Critical repairs

JANELLE PATTERSON The Marietta Times City Engineer Joe Tucker looks over the bypass pump temporarily sending sewage from northern Marietta and Devola to the city wastewater treatment plant.

Larry Lang Excavating Inc. mobilized on Post Street Thursday in Marietta, methodically moving to repair critical damages to a failed sewer line behind Front Street businesses.

“Our biggest concern as we’re here is safety,” said foreman Chris Berg, as a bicyclist rode off of the Historic Harmar Railroad Bridge and down through the work zone Thursday afternoon. “Please stay on the trail and out of the work zone, please don’t ride your bikes or walk through where we’re working.”

The section of sewer line collapsed on Feb. 15, reportedly due to damages sustained during 2018 flooding.

Wastewater Superintendent Steve Elliott explained that the repairs, which will run through next week, are to the 27-inch diameter East Muskingum Sanitary Sewer Interceptor which delivers sewage flow from both northern Marietta and Devola through the city.

“When this line was put in it had to be buried so deep to catch the flows that used to just go to the rivers. But then those started being regulated more and the state and federal (Environmental Protection Agency) said you can’t be doing that anymore, that has to be treated. They had to come up with a system to reroute it to a treatment plant,” City Engineer Joe Tucker explained of the interceptor line while at the site Thursday. “With a city as old as Marietta, and the old infrastructure, this interceptor line that runs along the Muskingum and then turns and runs along the Ohio River was the better option than tearing up every single line. But it also means that this line is so deep you need special training and special equipment to make repairs.”

The repairs are to be paid for through previously unappropriated funds within the sewer fund, he said, with current estimates of cost reaching $155,665, and engineering for the emergency repairs coming from Pickering Associates.

Elliott explained to council last week that the project had to be contracted out because of the needed equipment and experience for the excavation of the 19-foot deep pipe surrounded by underground water and natural gas utilities and storm sewer lines.

He said that twice the failure has caused additional health concerns, where raw, untreated wastewater from the manhole near the intersection of Post and Butler streets overflowed onto the River Trail, city streets and sidewalk, and down the road into a nearby storm sewer and the Muskingum River.

“The untreated sewage is a health risk to the public health and safety,” Elliott wrote.

The city’s sanitarian Barb Bradley also encouraged urgency in the repairs, noting the cause of both failures.

“Since the bypass pump has been in use, there (have) been two times that the system has failed,” she wrote in a letter to the mayor, council and city law director. “One, the pump was shut off and the other the bypass hose was disconnected which allowed raw sewage to be pumped onto the surface of the ground, exposing the public.”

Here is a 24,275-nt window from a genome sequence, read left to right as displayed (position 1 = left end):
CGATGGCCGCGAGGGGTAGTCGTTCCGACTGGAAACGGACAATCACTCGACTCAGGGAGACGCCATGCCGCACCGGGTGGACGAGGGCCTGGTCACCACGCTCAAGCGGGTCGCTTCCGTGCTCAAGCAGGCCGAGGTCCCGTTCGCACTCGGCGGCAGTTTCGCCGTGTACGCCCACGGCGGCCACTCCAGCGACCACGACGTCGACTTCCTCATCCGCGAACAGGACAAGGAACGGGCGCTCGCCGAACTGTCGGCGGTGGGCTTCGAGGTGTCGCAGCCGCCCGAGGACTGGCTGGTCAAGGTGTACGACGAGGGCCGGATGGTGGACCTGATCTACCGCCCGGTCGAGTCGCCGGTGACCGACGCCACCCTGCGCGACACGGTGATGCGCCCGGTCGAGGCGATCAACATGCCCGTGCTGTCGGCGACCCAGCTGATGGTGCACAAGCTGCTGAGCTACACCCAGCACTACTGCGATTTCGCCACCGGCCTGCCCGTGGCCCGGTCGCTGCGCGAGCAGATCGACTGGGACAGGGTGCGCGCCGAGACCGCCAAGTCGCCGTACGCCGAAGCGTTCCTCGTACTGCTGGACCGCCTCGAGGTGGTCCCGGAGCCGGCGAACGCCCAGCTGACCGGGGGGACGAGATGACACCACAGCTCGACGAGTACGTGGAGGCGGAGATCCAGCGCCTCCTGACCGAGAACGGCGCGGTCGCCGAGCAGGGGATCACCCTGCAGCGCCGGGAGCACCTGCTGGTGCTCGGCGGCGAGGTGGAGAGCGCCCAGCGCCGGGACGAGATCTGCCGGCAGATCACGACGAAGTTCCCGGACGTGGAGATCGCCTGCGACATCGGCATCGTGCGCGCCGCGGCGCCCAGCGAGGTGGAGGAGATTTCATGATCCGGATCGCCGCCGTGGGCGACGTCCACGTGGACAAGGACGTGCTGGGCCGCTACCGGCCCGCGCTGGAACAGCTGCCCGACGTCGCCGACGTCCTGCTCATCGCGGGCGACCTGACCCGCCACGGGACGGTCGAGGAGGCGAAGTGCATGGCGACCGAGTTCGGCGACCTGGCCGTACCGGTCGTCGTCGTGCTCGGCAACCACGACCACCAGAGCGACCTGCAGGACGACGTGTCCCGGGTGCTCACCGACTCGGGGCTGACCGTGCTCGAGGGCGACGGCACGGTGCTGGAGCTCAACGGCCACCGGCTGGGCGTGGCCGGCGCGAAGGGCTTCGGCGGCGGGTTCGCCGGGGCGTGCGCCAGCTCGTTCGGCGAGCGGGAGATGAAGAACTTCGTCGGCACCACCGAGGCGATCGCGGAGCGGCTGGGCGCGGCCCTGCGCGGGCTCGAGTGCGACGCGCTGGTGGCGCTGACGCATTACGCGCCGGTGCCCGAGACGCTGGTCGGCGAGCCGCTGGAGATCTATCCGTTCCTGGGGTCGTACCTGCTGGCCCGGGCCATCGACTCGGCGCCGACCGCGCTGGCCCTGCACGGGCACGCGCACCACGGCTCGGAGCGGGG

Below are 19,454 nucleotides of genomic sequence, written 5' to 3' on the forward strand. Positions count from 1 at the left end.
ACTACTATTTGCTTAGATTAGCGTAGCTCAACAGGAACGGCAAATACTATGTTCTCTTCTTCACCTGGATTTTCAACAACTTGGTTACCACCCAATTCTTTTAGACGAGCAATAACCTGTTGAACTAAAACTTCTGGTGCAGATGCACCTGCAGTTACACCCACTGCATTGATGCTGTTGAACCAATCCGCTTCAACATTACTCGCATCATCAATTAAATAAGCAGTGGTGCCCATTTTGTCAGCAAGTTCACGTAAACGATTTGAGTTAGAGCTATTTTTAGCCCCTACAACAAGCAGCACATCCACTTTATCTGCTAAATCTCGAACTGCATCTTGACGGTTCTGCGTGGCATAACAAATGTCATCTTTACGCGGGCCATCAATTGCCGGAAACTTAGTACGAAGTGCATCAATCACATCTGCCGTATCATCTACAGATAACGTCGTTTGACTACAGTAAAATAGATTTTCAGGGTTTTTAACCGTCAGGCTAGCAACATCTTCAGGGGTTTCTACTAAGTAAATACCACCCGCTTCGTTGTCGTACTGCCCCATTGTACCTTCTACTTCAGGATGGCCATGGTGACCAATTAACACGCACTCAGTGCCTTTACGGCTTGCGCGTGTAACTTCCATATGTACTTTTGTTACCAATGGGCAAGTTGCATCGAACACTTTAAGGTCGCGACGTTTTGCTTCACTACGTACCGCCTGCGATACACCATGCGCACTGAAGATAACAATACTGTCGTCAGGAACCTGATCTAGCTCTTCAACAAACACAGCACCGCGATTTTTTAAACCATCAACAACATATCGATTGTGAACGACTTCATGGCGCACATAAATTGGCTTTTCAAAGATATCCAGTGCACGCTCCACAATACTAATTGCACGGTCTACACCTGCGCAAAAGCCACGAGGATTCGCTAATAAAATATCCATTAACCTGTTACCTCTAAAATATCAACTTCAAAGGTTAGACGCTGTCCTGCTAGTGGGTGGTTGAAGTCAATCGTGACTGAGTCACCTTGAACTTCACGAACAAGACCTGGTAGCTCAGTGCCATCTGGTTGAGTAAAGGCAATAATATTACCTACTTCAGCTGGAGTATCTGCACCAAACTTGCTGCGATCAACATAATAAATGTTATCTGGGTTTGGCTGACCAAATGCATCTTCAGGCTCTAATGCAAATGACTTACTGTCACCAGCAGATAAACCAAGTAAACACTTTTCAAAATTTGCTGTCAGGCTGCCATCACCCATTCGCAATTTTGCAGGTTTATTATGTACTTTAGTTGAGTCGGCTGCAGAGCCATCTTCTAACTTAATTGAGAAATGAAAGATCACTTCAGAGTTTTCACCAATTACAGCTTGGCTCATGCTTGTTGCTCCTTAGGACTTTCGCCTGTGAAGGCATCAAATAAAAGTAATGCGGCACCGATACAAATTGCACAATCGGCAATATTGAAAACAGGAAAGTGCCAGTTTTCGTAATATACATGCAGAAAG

She noted that raw sewage can carry many deadly bacteria, viruses and other health risks.

Barber Jeremy Barton, who works on the block of Front Street affected by the Post Street closure, said the smell of sewage above ground hasn’t affected his business, though other business owners and patrons have noticed.

“Mostly people have been inconvenienced by the parking spots being removed, but they’re parking at Jimbo’s lot for now,” he said.

Jim Wark, project manager, explained Thursday that the site is also tricky because of the overhead high voltage electric lines.

“That’s why AEP moved some of the lines over and has insulated others with those yellow sleeves,” he explained.

Lang will remove the concrete above the failed section, excavate the section and replace up to 40 feet of pipe with 27-inch in diameter pipe.

Tucker said this is the first of two projects to occur on the interceptor line below Post Street. the second will line the new pipe with a membrane internally to extend the life of the line by potentially another 50 years.

That project is estimated to cost at minimum $464,730, though it could include additional needed repairs in Harmar for an additional minimum cost of $214,183.

Tucker said plans to pay for the membrane and repair work are in the works with an emergency loan from the Ohio Water Development Authority. Bids for the second project will be opened on April 24.

At a glance:

• A sewer line beneath Post Street between Butler Street and the Ohio River collapsed on Feb. 15.

• Marietta City Council authorized an emergency repair by Larry Lang Excavating Inc. of Beverly on April 4.

• Ordinance 194 authorized city administration to contract for a price not to exceed $155,665.

• Council also appropriated $160,000 out of the city’s sewer fund to have funds ready to pay for the project.

• The project is estimated to be complete by the end of April.

• The project will then be followed by a larger pipe-lining project funded through an Ohio Water Development Authority loan, tentatively scheduled for late spring/early summer.

Source: Marietta Wastewater Superintendent Steve Elliott and City Engineer Joe Tucker.

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